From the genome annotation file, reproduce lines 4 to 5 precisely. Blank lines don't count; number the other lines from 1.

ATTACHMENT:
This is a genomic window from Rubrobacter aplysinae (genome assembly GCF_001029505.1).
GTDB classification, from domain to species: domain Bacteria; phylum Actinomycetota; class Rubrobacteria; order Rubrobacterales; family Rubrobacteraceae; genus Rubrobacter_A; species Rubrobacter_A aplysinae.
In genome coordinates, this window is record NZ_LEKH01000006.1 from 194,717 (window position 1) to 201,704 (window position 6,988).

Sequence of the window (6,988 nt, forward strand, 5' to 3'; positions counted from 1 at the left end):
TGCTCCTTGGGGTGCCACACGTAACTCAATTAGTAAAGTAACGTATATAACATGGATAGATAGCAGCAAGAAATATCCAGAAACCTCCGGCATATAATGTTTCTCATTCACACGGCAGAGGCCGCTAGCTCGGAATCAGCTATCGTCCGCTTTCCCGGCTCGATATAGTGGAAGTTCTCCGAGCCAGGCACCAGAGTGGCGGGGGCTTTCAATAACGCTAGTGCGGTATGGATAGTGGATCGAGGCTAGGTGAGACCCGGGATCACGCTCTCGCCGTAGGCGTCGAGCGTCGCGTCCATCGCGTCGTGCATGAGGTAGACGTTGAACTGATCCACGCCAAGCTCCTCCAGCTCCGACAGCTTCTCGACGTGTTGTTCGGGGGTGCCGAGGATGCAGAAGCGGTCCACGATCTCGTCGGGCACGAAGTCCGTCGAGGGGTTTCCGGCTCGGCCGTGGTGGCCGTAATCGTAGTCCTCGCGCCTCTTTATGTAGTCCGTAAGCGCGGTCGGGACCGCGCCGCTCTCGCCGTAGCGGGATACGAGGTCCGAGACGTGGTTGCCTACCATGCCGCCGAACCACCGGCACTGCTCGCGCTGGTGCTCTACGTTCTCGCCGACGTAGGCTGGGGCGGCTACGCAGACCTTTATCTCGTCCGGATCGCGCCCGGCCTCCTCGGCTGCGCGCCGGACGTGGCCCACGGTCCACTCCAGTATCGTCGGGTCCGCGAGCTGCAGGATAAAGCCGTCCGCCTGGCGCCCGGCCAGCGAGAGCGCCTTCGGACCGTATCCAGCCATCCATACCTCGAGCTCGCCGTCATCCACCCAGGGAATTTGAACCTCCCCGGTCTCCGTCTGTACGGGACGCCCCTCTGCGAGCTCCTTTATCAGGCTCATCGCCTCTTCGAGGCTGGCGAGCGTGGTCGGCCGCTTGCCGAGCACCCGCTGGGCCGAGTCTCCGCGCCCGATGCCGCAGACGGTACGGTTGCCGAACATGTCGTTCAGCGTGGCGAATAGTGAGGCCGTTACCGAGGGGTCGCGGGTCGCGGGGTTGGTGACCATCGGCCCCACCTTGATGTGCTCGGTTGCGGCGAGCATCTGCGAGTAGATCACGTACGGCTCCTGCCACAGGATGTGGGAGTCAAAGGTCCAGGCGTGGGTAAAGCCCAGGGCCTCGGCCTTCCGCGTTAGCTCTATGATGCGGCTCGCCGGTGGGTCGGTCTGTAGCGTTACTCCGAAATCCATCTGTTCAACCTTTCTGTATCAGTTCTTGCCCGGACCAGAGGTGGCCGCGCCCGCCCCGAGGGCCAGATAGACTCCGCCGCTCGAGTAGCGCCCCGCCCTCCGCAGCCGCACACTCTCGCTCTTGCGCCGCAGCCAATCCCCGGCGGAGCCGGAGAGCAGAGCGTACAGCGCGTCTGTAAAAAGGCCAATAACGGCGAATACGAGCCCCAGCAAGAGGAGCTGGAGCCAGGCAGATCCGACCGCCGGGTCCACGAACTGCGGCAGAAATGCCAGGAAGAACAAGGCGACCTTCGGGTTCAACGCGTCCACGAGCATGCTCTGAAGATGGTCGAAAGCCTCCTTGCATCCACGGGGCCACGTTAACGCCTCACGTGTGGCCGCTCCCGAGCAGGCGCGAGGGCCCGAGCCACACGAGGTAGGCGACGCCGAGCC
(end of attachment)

Sequence of the window (6,988 nt, forward strand, 5' to 3'; positions counted from 1 at the left end):
TGCTCCTTGGGGTGCCACACGTAACTCAATTAGTAAAGTAACGTATATAACATGGATAGATAGCAGCAAGAAATATCCAGAAACCTCCGGCATATAATGTTTCTCATTCACACGGCAGAGGCCGCTAGCTCGGAATCAGCTATCGTCCGCTTTCCCGGCTCGATATAGTGGAAGTTCTCCGAGCCAGGCACCAGAGTGGCGGGGGCTTTCAATAACGCTAGTGCGGTATGGATAGTGGATCGAGGCTAGGTGAGACCCGGGATCACGCTCTCGCCGTAGGCGTCGAGCGTCGCGTCCATCGCGTCGTGCATGAGGTAGACGTTGAACTGATCCACGCCAAGCTCCTCCAGCTCCGACAGCTTCTCGACGTGTTGTTCGGGGGTGCCGAGGATGCAGAAGCGGTCCACGATCTCGTCGGGCACGAAGTCCGTCGAGGGGTTTCCGGCTCGGCCGTGGTGGCCGTAATCGTAGTCCTCGCGCCTCTTTATGTAGTCCGTAAGCGCGGTCGGGACCGCGCCGCTCTCGCCGTAGCGGGATACGAGGTCCGAGACGTGGTTGCCTACCATGCCGCCGAACCACCGGCACTGCTCGCGCTGGTGCTCTACGTTCTCGCCGACGTAGGCTGGGGCGGCTACGCAGACCTTTATCTCGTCCGGATCGCGCCCGGCCTCCTCGGCTGCGCGCCGGACGTGGCCCACGGTCCACTCCAGTATCGTCGGGTCCGCGAGCTGCAGGATAAAGCCGTCCGCCTGGCGCCCGGCCAGCGAGAGCGCCTTCGGACCGTATCCAGCCATCCATACCTCGAGCTCGCCGTCATCCACCCAGGGAATTTGAACCTCCCCGGTCTCCGTCTGTACGGGACGCCCCTCTGCGAGCTCCTTTATCAGGCTCATCGCCTCTTCGAGGCTGGCGAGCGTGGTCGGCCGCTTGCCGAGCACCCGCTGGGCCGAGTCTCCGCGCCCGATGCCGCAGACGGTACGGTTGCCGAACATGTCGTTCAGCGTGGCGAATAGTGAGGCCGTTACCGAGGGGTCGCGGGTCGCGGGGTTGGTGACCATCGGCCCCACCTTGATGTGCTCGGTTGCGGCGAGCATCTGCGAGTAGATCACGTACGGCTCCTGCCACAGGATGTGGGAGTCAAAGGTCCAGGCGTGGGTAAAGCCCAGGGCCTCGGCCTTCCGCGTTAGCTCTATGATGCGGCTCGCCGGTGGGTCGGTCTGTAGCGTTACTCCGAAATCCATCTGTTCAACCTTTCTGTATCAGTTCTTGCCCGGACCAGAGGTGGCCGCGCCCGCCCCGAGGGCCAGATAGACTCCGCCGCTCGAGTAGCGCCCCGCCCTCCGCAGCCGCACACTCTCGCTCTTGCGCCGCAGCCAATCCCCGGCGGAGCCGGAGAGCAGAGCGTACAGCGCGTCTGTAAAAAGGCCAATAACGGCGAATACGAGCCCCAGCAAGAGGAGCTGGAGCCAGGCAGATCCGACCGCCGGGTCCACGAACTGCGGCAGAAATGCCAGGAAGAACAAGGCGACCTTCGGGTTCAACGCGTCCACGAGCATGCTCTGAAGATGGTCGAAAGCCTCCTTGCATCCACGGGGCCACGTTAACGCCTCACGTGTGGCCGCTCCCGAGCAGGCGCGAGGGCCCGAGCCACACGAGGTAGGCGACGCCGAGCC